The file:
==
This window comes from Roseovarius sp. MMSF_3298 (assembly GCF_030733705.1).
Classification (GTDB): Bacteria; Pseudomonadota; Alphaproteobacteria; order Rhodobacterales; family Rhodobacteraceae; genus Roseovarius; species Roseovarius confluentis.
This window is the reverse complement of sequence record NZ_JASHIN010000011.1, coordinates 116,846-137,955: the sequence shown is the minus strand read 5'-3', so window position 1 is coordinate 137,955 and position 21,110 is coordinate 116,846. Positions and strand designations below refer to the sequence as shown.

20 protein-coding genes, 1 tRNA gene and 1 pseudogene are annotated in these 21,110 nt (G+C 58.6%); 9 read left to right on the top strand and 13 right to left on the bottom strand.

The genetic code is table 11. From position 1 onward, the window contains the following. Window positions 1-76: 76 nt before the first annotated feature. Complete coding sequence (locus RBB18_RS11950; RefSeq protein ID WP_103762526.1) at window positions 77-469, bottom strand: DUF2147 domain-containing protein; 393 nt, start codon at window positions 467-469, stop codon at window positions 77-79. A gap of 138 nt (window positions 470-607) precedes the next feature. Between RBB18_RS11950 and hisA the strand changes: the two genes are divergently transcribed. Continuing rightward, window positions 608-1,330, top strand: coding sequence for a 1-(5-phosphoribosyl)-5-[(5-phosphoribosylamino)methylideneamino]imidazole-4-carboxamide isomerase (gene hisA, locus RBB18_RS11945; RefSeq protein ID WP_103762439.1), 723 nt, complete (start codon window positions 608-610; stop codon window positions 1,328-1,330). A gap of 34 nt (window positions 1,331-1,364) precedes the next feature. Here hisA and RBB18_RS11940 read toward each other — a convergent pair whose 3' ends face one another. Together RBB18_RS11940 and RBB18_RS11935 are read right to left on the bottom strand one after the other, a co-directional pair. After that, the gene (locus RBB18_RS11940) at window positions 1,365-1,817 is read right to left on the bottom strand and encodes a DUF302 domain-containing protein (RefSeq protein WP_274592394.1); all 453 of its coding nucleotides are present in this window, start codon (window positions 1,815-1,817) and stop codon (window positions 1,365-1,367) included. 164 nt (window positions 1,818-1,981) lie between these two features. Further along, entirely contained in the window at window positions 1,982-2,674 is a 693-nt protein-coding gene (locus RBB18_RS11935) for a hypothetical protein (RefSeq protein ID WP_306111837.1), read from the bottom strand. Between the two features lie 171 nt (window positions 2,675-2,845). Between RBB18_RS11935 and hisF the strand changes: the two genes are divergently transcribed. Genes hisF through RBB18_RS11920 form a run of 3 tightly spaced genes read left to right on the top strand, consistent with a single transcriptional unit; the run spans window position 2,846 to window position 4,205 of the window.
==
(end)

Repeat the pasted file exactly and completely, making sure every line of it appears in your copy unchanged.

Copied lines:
This window comes from Roseovarius sp. MMSF_3298 (assembly GCF_030733705.1).
Classification (GTDB): Bacteria; Pseudomonadota; Alphaproteobacteria; order Rhodobacterales; family Rhodobacteraceae; genus Roseovarius; species Roseovarius confluentis.
This window is the reverse complement of sequence record NZ_JASHIN010000011.1, coordinates 116,846-137,955: the sequence shown is the minus strand read 5'-3', so window position 1 is coordinate 137,955 and position 21,110 is coordinate 116,846. Positions and strand designations below refer to the sequence as shown.

20 protein-coding genes, 1 tRNA gene and 1 pseudogene are annotated in these 21,110 nt (G+C 58.6%); 9 read left to right on the top strand and 13 right to left on the bottom strand.

The genetic code is table 11. From position 1 onward, the window contains the following. Window positions 1-76: 76 nt before the first annotated feature. Complete coding sequence (locus RBB18_RS11950; RefSeq protein ID WP_103762526.1) at window positions 77-469, bottom strand: DUF2147 domain-containing protein; 393 nt, start codon at window positions 467-469, stop codon at window positions 77-79. A gap of 138 nt (window positions 470-607) precedes the next feature. Between RBB18_RS11950 and hisA the strand changes: the two genes are divergently transcribed. Continuing rightward, window positions 608-1,330, top strand: coding sequence for a 1-(5-phosphoribosyl)-5-[(5-phosphoribosylamino)methylideneamino]imidazole-4-carboxamide isomerase (gene hisA, locus RBB18_RS11945; RefSeq protein ID WP_103762439.1), 723 nt, complete (start codon window positions 608-610; stop codon window positions 1,328-1,330). A gap of 34 nt (window positions 1,331-1,364) precedes the next feature. Here hisA and RBB18_RS11940 read toward each other — a convergent pair whose 3' ends face one another. Together RBB18_RS11940 and RBB18_RS11935 are read right to left on the bottom strand one after the other, a co-directional pair. After that, the gene (locus RBB18_RS11940) at window positions 1,365-1,817 is read right to left on the bottom strand and encodes a DUF302 domain-containing protein (RefSeq protein WP_274592394.1); all 453 of its coding nucleotides are present in this window, start codon (window positions 1,815-1,817) and stop codon (window positions 1,365-1,367) included. 164 nt (window positions 1,818-1,981) lie between these two features. Further along, entirely contained in the window at window positions 1,982-2,674 is a 693-nt protein-coding gene (locus RBB18_RS11935) for a hypothetical protein (RefSeq protein ID WP_306111837.1), read from the bottom strand. Between the two features lie 171 nt (window positions 2,675-2,845). Between RBB18_RS11935 and hisF the strand changes: the two genes are divergently transcribed. Genes hisF through RBB18_RS11920 form a run of 3 tightly spaced genes read left to right on the top strand, consistent with a single transcriptional unit; the run spans window position 2,846 to window position 4,205 of the window.